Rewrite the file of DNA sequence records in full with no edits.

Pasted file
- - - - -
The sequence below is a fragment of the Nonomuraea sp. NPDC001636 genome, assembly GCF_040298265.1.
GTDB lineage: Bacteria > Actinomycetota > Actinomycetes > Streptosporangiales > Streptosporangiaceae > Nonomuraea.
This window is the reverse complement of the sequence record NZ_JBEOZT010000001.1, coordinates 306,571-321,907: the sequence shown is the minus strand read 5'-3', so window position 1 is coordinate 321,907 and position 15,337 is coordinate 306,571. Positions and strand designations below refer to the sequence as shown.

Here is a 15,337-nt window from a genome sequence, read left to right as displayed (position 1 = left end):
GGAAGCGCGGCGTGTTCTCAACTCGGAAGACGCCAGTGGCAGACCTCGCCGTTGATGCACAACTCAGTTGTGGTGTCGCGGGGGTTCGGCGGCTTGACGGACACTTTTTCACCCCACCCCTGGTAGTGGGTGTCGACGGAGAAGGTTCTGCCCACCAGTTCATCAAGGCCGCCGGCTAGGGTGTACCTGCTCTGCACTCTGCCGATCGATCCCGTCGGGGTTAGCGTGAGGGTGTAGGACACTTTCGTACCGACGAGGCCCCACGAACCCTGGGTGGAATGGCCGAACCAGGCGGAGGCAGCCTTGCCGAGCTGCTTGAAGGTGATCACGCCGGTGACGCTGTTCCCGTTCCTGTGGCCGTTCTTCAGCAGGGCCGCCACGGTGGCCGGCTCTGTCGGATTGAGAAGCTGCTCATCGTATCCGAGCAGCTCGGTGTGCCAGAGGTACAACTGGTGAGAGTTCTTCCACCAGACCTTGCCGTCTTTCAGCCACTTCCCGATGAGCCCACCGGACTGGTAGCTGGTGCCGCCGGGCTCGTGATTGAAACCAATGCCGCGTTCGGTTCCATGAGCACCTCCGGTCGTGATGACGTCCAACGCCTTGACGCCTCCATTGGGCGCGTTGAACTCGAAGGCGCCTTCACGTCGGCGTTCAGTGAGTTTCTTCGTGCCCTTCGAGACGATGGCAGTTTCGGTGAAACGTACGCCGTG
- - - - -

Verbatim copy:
The sequence below is a fragment of the Nonomuraea sp. NPDC001636 genome, assembly GCF_040298265.1.
GTDB lineage: Bacteria > Actinomycetota > Actinomycetes > Streptosporangiales > Streptosporangiaceae > Nonomuraea.
This window is the reverse complement of the sequence record NZ_JBEOZT010000001.1, coordinates 306,571-321,907: the sequence shown is the minus strand read 5'-3', so window position 1 is coordinate 321,907 and position 15,337 is coordinate 306,571. Positions and strand designations below refer to the sequence as shown.

Here is a 15,337-nt window from a genome sequence, read left to right as displayed (position 1 = left end):
GGAAGCGCGGCGTGTTCTCAACTCGGAAGACGCCAGTGGCAGACCTCGCCGTTGATGCACAACTCAGTTGTGGTGTCGCGGGGGTTCGGCGGCTTGACGGACACTTTTTCACCCCACCCCTGGTAGTGGGTGTCGACGGAGAAGGTTCTGCCCACCAGTTCATCAAGGCCGCCGGCTAGGGTGTACCTGCTCTGCACTCTGCCGATCGATCCCGTCGGGGTTAGCGTGAGGGTGTAGGACACTTTCGTACCGACGAGGCCCCACGAACCCTGGGTGGAATGGCCGAACCAGGCGGAGGCAGCCTTGCCGAGCTGCTTGAAGGTGATCACGCCGGTGACGCTGTTCCCGTTCCTGTGGCCGTTCTTCAGCAGGGCCGCCACGGTGGCCGGCTCTGTCGGATTGAGAAGCTGCTCATCGTATCCGAGCAGCTCGGTGTGCCAGAGGTACAACTGGTGAGAGTTCTTCCACCAGACCTTGCCGTCTTTCAGCCACTTCCCGATGAGCCCACCGGACTGGTAGCTGGTGCCGCCGGGCTCGTGATTGAAACCAATGCCGCGTTCGGTTCCATGAGCACCTCCGGTCGTGATGACGTCCAACGCCTTGACGCCTCCATTGGGCGCGTTGAACTCGAAGGCGCCTTCACGTCGGCGTTCAGTGAGTTTCTTCGTGCCCTTCGAGACGATGGCAGTTTCGGTGAAACGTACGCCGTG